Editors' ChoiceNeuroscience

JNKing Neurons

Science Signaling  11 Sep 2012:
Vol. 5, Issue 241, pp. ec237
DOI: 10.1126/scisignal.2003591

In Alzheimer’s disease, processing of the transmembrane amyloid precursor protein (APP) generates soluble β-amyloid (Aβ) peptides, such as Aβ42, that oligomerize, aggregate, and form plaques in the brain, resulting in neurodegeneration. Yoon et al. investigated the role of c-Jun N-terminal kinase (JNK) activation by the endoplasmic reticulum (ER) stress response, which is activated in brain from patients who died of Alzheimer’s disease. Blocking protein translation triggers ER stress and can be induced by activation of the kinase AMPK, which inhibits mTOR signaling by phosphorylating TSC2 at Ser3187 to activate TSC2 and by phosphorylating Raptor at Ser792 to inhibit Raptor. Treatment of cultured rat hippocampal neurons with Aβ42 induced a translational block and was associated with increased activation of AMPK (as indicated by phosphorylation of Thr172) and increased phosphorylation of Ser3187 in TSC2 and of Ser792 in Raptor. JNK3 phosphorylated Thr668 in APP in vitro. The authors hypothesized that this phosphorylation event would promote amyloidogenic processing of cell surface APP by triggering its endocytosis. Activation of JNK with anisomycin initially increased, then decreased, the amount of cell surface APP, an effect that required phosphorylation of Thr668 and was inhibited by the concurrent application of peptides derived from JNK-interacting protein (JIP) to inhibit JNK. Furthermore, anisomycin treatment increased the processing of APP, which required phosphorylation of Thr668. Kinase assays indicated that JNK3 activity was higher in Alzheimer’s disease patients than in normal cases and in FAD mice, which are a model for Alzheimer’s disease, than in control mice. Immunohistochemistry with a pan-JNK antibody detected phosphorylated and activated JNK near plaques in FAD mice with JNK3 (FAD:JNK3+/+) but not in FAD mice lacking JNK3 (FAD:JNK3–/–), indicating that JNK3 is the primary JNK isoform that is activated in FAD mice. Deletion of JNK3 in FAD mice resulted in decreased Aβ42 abundance, diminished phosphorylation of Thr668 in APP, reductions in the number and size of plaques, and improved cognition (as indicated by increased long-term retention of fear memories) compared with FAD:JNK3+/+ mice. Phosphorylation of the ribosomal protein S6 at Ser235 and Ser236, a marker for active translation, was increased in FAD:JNK3–/– mice; whereas phosphorylation of Raptor at Ser792 was increased in FAD:JNK3+/+ mice, suggesting a block in global translation in FAD:JNK3+/+ mice. Western blot analysis indicated increased ER stress in FAD:JNK3+/+ compared with FAD:JNK3–/– mice and in cortical samples from Alzheimer’s disease patients compared with control cases. Thus, targeting JNK3 in Alzheimer’s disease could reduce the processing of APP into oligomeric Aβ peptides and the ER stress caused by Aβ peptides.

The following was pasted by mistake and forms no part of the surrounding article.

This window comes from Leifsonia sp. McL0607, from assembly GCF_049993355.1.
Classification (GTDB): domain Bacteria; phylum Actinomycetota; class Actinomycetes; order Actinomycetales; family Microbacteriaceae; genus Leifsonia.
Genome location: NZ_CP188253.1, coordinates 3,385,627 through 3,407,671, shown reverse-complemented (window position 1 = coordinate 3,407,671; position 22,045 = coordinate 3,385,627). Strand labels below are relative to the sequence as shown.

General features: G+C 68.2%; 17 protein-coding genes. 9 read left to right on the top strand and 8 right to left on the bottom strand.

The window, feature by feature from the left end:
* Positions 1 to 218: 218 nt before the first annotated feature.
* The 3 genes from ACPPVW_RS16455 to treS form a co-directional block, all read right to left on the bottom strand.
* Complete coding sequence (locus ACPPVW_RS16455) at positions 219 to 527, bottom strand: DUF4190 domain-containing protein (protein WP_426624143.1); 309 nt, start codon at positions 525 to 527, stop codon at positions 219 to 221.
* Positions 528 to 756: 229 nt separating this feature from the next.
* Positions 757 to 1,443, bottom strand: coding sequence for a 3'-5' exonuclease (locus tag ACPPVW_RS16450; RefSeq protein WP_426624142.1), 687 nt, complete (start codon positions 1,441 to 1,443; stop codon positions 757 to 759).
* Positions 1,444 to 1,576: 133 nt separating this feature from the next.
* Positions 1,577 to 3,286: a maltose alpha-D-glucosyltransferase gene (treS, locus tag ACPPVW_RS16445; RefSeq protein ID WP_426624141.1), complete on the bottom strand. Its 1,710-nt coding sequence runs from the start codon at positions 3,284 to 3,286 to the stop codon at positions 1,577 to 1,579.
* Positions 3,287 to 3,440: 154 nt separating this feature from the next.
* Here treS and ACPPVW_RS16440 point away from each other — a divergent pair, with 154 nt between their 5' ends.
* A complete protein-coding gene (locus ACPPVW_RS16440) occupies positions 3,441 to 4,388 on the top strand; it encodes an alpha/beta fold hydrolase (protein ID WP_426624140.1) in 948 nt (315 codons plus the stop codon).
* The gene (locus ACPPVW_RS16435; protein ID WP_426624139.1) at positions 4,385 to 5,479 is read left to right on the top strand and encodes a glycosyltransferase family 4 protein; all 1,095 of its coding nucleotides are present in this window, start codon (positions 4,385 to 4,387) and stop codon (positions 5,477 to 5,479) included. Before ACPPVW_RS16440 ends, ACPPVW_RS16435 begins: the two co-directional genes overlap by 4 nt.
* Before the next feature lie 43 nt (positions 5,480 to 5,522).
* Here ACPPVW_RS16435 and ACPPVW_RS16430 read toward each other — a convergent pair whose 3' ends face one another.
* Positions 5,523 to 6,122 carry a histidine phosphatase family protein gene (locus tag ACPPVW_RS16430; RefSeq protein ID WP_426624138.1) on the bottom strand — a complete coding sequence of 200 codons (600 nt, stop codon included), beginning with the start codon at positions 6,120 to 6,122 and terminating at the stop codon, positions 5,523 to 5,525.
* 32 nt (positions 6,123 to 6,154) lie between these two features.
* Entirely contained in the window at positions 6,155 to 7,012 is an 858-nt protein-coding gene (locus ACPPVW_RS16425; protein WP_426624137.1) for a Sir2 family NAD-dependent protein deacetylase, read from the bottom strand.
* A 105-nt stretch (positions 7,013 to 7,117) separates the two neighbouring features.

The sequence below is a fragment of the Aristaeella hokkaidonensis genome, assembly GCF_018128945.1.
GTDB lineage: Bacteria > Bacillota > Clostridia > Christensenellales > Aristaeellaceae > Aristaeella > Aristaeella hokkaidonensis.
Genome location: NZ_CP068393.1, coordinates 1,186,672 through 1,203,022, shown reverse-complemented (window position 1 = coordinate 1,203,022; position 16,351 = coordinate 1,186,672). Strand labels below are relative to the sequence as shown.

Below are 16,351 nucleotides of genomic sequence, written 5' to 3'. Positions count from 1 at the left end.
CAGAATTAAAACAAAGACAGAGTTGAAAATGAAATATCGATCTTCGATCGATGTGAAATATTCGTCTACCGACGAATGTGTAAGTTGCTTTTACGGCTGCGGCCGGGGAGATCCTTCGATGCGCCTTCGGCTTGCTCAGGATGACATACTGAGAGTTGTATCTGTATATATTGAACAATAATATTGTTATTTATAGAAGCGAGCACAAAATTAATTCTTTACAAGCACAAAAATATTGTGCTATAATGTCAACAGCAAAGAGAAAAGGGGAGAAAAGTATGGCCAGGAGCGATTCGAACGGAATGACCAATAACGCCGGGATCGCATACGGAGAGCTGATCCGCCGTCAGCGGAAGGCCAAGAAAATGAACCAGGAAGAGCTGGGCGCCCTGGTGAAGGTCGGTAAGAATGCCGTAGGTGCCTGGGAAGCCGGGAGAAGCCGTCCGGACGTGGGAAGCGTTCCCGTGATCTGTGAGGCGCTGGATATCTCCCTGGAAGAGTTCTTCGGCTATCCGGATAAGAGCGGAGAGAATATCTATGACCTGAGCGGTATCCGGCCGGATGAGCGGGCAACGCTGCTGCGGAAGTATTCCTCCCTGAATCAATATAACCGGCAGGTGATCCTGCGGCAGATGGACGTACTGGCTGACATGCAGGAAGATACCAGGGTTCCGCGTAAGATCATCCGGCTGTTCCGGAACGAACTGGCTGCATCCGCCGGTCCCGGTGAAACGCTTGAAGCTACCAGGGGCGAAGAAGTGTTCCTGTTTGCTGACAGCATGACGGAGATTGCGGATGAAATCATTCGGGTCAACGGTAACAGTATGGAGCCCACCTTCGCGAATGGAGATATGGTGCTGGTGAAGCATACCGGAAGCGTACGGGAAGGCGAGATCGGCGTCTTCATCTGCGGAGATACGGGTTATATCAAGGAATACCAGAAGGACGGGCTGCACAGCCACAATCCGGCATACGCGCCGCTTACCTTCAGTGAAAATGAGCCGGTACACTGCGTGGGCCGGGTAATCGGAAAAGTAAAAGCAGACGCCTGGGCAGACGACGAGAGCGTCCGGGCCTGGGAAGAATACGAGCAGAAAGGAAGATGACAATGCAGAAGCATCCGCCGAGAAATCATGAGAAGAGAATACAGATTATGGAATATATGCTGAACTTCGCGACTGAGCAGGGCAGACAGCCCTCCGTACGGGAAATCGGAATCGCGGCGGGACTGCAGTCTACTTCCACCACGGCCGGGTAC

S. O. Yoon, D. J. Park, J. C. Ryu, H. G. Ozer, C. Tep, Y. J. Shin, T. H. Lim, L. Pastorino, A. J. Kunwar, J. C. Walton, A. H. Nagahara, K. P. Lu, R. J. Nelson, M. H. Tuszynski, K. Huang, JNK3 perpetuates metabolic stress induced by Aβ peptides. Neuron 75, 824–837 (2012). [Online Journal]